I have been working at the university for over ten years.

4 The future in the past

When we talk about the future from a time in the past we use:

  • would as the past tense of will

He thought he would buy one the next day.
Everyone was excited. The party would be fun.

  • was/were going to

John was going to drive and Mary was going to follow on her bicycle.
It was Friday. We were going to set off the next day.

  • the past continuous:

It was September. Mary was starting school the next week.
We were very busy. The shop was opening in two weeks' time.

 

 

Exercise

Comments

Hello teacher, i'm sorry to ask a question thay surely a lot of other users have asked many times, and probably you've already answered it somewhere else in this website.. it is about a sentence that i found in a book i'm reading right now. the sentence goes like that " she thought that he took advantage of her mother "..i was wondering why didn't he use the past perfect instead of past simple in the second verb "she thought that he had taken advantage of her mother " since the action of taking advantage is a past action comparing to the action of thinking...many thanks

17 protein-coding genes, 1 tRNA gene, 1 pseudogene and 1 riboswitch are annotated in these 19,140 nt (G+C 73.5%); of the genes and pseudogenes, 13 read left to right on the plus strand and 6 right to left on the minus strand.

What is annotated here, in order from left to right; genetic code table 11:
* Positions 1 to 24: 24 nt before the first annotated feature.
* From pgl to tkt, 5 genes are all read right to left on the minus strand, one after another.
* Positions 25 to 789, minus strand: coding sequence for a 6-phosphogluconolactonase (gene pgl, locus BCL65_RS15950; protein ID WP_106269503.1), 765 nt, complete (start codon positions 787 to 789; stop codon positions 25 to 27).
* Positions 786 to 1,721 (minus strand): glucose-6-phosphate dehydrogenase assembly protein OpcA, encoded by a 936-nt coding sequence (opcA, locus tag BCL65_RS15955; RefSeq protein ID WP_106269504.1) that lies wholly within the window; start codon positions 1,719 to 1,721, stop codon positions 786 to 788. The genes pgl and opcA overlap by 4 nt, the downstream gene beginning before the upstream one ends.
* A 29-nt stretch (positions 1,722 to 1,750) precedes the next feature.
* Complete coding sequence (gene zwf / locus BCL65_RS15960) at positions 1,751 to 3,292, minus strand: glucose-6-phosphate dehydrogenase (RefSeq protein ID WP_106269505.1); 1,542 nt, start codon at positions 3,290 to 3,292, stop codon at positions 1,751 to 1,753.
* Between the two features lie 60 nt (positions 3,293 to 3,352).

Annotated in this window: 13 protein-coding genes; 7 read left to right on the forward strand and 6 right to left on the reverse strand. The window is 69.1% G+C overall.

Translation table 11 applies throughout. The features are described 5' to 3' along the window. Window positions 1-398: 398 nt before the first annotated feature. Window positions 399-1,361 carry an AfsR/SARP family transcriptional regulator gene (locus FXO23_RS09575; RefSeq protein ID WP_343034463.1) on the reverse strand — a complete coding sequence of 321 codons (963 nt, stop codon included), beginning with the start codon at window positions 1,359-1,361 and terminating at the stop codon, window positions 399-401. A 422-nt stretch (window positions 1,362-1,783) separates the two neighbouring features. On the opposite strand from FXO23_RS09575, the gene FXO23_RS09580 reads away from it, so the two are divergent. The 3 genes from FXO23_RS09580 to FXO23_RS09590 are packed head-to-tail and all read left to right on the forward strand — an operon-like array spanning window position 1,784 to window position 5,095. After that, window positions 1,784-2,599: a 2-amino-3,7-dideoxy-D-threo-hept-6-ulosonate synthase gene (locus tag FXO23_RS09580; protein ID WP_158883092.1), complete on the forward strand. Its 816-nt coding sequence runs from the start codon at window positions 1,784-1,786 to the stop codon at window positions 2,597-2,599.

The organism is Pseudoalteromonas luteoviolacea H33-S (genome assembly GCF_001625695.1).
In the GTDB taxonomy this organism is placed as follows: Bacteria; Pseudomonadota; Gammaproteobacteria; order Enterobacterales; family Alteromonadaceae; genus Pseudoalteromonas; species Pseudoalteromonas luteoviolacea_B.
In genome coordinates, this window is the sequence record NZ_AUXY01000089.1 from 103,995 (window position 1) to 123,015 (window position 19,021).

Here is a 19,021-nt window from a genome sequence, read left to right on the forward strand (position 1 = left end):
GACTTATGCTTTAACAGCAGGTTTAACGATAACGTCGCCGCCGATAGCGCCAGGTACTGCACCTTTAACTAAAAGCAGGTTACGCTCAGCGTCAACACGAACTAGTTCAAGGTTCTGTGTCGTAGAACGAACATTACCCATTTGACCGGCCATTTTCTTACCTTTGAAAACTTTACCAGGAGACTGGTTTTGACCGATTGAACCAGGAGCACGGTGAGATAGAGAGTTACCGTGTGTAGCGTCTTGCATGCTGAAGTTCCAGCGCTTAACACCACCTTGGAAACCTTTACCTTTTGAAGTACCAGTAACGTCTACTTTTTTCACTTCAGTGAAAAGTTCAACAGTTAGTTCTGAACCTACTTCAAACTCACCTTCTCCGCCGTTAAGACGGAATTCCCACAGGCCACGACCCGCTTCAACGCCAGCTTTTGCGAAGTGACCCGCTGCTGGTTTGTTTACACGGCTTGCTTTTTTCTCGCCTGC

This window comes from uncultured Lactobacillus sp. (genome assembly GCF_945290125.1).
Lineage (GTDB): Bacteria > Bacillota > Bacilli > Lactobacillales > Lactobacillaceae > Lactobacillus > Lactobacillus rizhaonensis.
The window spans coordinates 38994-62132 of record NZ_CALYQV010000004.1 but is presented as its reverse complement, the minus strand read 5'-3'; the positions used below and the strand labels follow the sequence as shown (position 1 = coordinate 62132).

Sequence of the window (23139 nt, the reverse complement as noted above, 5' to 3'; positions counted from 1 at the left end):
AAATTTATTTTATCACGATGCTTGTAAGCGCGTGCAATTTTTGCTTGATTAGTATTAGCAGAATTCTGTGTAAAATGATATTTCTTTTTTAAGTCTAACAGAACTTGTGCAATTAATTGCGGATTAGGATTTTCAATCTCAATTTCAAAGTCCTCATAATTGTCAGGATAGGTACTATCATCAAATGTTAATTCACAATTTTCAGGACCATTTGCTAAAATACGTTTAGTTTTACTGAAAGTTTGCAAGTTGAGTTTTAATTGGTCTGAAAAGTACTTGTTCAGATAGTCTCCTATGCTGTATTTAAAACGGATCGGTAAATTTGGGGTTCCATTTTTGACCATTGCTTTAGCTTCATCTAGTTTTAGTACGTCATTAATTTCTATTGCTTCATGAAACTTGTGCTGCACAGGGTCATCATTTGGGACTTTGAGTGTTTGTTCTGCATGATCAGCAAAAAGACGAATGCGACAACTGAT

Hello paris-sorbonne

Without knowing more about the text, I can't really say more about this specific instance, I'm afraid, but as you suggest, it looks as if it would indeed be correct to use the past perfect tense here. Often, when the context is clear people use a simpler form (such as the past simple here), especially in speaking. Perhaps that is why the writer chose to use it here.

Hope this helps!

All the best

Kirk

The LearnEnglish Team

Hello.I ask two question that i tried to figure out. One is: "A recent study, *was published which in the British Dental Journal, *focuses on a comperative analysis of the skulls of modern day people and two sets of older skulls." I think it should have been "is published" and "has focused" words after *. Why not? How can we use past tense and present tense together in one sentence. Thank you.

Hello baburbb,